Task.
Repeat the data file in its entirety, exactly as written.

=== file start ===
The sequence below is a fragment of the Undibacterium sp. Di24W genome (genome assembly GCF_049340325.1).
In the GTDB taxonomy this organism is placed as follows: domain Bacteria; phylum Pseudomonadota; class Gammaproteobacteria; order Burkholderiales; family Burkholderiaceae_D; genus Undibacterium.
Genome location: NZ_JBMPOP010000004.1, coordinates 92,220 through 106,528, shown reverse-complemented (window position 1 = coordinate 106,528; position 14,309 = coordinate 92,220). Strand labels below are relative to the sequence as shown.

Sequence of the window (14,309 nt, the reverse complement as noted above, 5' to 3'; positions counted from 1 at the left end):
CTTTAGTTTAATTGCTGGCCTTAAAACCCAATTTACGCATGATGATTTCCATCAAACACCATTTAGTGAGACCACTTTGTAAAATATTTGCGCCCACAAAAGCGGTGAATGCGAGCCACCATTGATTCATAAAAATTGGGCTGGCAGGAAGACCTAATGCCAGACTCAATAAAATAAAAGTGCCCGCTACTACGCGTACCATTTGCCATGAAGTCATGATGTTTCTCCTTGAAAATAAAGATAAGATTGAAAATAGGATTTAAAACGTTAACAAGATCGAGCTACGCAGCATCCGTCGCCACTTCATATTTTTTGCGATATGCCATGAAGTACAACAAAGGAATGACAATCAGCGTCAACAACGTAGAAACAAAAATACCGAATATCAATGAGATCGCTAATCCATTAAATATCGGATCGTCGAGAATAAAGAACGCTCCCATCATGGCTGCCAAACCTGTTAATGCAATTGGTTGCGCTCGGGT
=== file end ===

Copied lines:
The sequence below is a fragment of the Undibacterium sp. Di24W genome (genome assembly GCF_049340325.1).
In the GTDB taxonomy this organism is placed as follows: domain Bacteria; phylum Pseudomonadota; class Gammaproteobacteria; order Burkholderiales; family Burkholderiaceae_D; genus Undibacterium.
Genome location: NZ_JBMPOP010000004.1, coordinates 92,220 through 106,528, shown reverse-complemented (window position 1 = coordinate 106,528; position 14,309 = coordinate 92,220). Strand labels below are relative to the sequence as shown.

Sequence of the window (14,309 nt, the reverse complement as noted above, 5' to 3'; positions counted from 1 at the left end):
CTTTAGTTTAATTGCTGGCCTTAAAACCCAATTTACGCATGATGATTTCCATCAAACACCATTTAGTGAGACCACTTTGTAAAATATTTGCGCCCACAAAAGCGGTGAATGCGAGCCACCATTGATTCATAAAAATTGGGCTGGCAGGAAGACCTAATGCCAGACTCAATAAAATAAAAGTGCCCGCTACTACGCGTACCATTTGCCATGAAGTCATGATGTTTCTCCTTGAAAATAAAGATAAGATTGAAAATAGGATTTAAAACGTTAACAAGATCGAGCTACGCAGCATCCGTCGCCACTTCATATTTTTTGCGATATGCCATGAAGTACAACAAAGGAATGACAATCAGCGTCAACAACGTAGAAACAAAAATACCGAATATCAATGAGATCGCTAATCCATTAAATATCGGATCGTCGAGAATAAAGAACGCTCCCATCATGGCTGCCAAACCTGTTAATGCAATTGGTTGCGCTCGGGT